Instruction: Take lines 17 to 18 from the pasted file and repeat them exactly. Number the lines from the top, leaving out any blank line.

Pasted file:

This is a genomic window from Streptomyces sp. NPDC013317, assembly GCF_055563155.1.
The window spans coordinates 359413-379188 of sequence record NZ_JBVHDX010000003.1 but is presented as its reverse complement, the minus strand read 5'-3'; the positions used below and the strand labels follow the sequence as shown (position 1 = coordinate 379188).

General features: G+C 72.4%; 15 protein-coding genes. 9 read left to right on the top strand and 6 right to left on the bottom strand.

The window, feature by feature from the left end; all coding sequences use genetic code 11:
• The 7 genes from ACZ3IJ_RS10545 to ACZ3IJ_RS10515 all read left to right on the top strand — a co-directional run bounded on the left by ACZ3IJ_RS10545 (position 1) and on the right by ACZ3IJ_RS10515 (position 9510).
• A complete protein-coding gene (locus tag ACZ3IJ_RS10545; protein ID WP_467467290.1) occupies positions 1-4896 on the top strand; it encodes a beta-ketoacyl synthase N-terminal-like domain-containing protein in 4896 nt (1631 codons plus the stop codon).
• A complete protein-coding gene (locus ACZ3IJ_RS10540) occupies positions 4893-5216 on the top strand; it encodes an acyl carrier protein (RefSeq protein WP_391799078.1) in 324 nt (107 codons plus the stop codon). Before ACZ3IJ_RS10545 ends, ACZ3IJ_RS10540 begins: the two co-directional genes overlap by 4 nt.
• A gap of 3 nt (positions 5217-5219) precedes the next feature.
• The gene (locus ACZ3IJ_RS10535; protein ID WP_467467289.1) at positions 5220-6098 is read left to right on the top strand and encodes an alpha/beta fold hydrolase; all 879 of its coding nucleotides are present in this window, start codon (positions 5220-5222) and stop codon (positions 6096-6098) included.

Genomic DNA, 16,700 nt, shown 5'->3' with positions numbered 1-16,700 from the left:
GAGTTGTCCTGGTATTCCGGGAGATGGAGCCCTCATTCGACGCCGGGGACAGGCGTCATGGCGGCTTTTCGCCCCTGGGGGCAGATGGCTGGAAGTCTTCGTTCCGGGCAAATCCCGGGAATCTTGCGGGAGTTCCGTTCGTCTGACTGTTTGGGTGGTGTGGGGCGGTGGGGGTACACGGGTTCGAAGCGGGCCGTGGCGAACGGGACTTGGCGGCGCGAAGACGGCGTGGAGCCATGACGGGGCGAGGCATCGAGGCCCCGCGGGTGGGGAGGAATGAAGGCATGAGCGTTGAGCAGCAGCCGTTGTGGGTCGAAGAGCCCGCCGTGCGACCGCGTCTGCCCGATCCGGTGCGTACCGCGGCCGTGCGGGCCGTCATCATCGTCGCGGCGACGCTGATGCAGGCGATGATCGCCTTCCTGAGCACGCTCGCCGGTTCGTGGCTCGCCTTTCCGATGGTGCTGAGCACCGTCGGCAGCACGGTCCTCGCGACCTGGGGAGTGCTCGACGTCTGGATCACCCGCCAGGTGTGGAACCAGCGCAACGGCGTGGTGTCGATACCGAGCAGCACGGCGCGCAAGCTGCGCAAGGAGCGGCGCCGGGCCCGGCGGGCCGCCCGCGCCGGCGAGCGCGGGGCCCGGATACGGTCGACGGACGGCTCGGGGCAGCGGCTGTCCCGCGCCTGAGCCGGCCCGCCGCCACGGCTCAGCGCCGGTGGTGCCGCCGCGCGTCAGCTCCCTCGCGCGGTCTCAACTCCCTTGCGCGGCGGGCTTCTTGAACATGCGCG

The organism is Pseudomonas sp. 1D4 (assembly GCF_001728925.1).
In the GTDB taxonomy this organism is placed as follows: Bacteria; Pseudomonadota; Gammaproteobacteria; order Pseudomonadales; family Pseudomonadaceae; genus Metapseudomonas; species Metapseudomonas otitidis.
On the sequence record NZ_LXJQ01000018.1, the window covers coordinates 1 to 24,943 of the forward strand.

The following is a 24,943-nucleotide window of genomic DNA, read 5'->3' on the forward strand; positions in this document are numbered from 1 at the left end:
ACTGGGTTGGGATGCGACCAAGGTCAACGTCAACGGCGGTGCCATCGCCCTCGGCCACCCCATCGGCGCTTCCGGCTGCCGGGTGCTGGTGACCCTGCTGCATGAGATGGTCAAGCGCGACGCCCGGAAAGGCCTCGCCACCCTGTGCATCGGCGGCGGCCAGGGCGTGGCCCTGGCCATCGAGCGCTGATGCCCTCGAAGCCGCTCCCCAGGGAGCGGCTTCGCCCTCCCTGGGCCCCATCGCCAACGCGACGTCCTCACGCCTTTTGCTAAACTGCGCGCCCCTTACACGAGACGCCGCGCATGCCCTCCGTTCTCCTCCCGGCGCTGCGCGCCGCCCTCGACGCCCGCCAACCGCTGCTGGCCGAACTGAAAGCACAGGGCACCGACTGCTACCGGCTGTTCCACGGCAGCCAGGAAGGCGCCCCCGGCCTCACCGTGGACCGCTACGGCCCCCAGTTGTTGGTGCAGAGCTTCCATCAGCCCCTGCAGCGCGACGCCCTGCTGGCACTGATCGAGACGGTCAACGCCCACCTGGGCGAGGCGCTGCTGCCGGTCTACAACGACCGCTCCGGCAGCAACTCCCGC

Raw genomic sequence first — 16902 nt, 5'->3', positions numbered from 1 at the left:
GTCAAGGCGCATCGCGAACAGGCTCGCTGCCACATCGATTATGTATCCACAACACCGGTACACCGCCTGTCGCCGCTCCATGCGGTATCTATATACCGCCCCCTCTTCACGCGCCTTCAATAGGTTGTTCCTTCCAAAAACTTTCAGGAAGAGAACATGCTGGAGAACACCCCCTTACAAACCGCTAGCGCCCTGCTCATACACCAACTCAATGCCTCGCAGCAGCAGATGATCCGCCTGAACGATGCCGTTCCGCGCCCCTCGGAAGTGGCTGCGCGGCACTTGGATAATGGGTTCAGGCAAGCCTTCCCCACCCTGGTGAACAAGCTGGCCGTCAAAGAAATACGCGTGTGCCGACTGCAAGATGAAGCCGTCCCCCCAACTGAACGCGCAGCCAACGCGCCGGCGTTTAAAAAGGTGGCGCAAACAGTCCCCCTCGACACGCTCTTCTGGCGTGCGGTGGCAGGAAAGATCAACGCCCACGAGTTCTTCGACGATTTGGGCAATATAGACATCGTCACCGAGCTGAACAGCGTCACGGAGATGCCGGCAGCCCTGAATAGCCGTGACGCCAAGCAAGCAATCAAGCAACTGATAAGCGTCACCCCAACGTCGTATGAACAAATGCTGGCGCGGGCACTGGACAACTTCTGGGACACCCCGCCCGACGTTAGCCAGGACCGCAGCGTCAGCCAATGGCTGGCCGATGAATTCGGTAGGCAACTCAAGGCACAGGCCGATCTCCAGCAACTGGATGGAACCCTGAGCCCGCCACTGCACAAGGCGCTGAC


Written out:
Raw genomic sequence first — 16902 nt, 5'->3', positions numbered from 1 at the left:
GTCAAGGCGCATCGCGAACAGGCTCGCTGCCACATCGATTATGTATCCACAACACCGGTACACCGCCTGTCGCCGCTCCATGCGGTATCTATATACCGCCCCCTCTTCACGCGCCTTCAATAGGTTGTTCCTTCCAAAAACTTTCAGGAAGAGAACATGCTGGAGAACACCCCCTTACAAACCGCTAGCGCCCTGCTCATACACCAACTCAATGCCTCGCAGCAGCAGATGATCCGCCTGAACGATGCCGTTCCGCGCCCCTCGGAAGTGGCTGCGCGGCACTTGGATAATGGGTTCAGGCAAGCCTTCCCCACCCTGGTGAACAAGCTGGCCGTCAAAGAAATACGCGTGTGCCGACTGCAAGATGAAGCCGTCCCCCCAACTGAACGCGCAGCCAACGCGCCGGCGTTTAAAAAGGTGGCGCAAACAGTCCCCCTCGACACGCTCTTCTGGCGTGCGGTGGCAGGAAAGATCAACGCCCACGAGTTCTTCGACGATTTGGGCAATATAGACATCGTCACCGAGCTGAACAGCGTCACGGAGATGCCGGCAGCCCTGAATAGCCGTGACGCCAAGCAAGCAATCAAGCAACTGATAAGCGTCACCCCAACGTCGTATGAACAAATGCTGGCGCGGGCACTGGACAACTTCTGGGACACCCCGCCCGACGTTAGCCAGGACCGCAGCGTCAGCCAATGGCTGGCCGATGAATTCGGTAGGCAACTCAAGGCACAGGCCGATCTCCAGCAACTGGATGGAACCCTGAGCCCGCCACTGCACAAGGCGCTGAC